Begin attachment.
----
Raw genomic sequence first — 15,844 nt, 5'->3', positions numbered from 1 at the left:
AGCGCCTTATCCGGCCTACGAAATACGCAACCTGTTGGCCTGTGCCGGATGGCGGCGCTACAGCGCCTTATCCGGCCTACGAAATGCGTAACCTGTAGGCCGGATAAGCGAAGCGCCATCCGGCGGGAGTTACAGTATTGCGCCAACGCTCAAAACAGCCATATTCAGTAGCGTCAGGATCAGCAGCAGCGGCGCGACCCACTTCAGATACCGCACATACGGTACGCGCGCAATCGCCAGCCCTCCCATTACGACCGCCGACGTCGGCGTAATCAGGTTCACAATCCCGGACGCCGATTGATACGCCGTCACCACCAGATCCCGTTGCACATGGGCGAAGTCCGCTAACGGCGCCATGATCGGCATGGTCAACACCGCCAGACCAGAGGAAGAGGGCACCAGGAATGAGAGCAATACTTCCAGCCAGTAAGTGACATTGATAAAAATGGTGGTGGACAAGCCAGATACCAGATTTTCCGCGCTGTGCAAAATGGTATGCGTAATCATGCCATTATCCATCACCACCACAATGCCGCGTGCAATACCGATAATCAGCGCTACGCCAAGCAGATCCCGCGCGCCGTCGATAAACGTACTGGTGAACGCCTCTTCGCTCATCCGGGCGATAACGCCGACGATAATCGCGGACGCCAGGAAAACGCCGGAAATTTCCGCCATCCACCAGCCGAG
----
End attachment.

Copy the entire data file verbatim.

Raw genomic sequence first — 15,844 nt, 5'->3', positions numbered from 1 at the left:
AGCGCCTTATCCGGCCTACGAAATACGCAACCTGTTGGCCTGTGCCGGATGGCGGCGCTACAGCGCCTTATCCGGCCTACGAAATGCGTAACCTGTAGGCCGGATAAGCGAAGCGCCATCCGGCGGGAGTTACAGTATTGCGCCAACGCTCAAAACAGCCATATTCAGTAGCGTCAGGATCAGCAGCAGCGGCGCGACCCACTTCAGATACCGCACATACGGTACGCGCGCAATCGCCAGCCCTCCCATTACGACCGCCGACGTCGGCGTAATCAGGTTCACAATCCCGGACGCCGATTGATACGCCGTCACCACCAGATCCCGTTGCACATGGGCGAAGTCCGCTAACGGCGCCATGATCGGCATGGTCAACACCGCCAGACCAGAGGAAGAGGGCACCAGGAATGAGAGCAATACTTCCAGCCAGTAAGTGACATTGATAAAAATGGTGGTGGACAAGCCAGATACCAGATTTTCCGCGCTGTGCAAAATGGTATGCGTAATCATGCCATTATCCATCACCACCACAATGCCGCGTGCAATACCGATAATCAGCGCTACGCCAAGCAGATCCCGCGCGCCGTCGATAAACGTACTGGTGAACGCCTCTTCGCTCATCCGGGCGATAACGCCGACGATAATCGCGGACGCCAGGAAAACGCCGGAAATTTCCGCCATCCACCAGCCGAG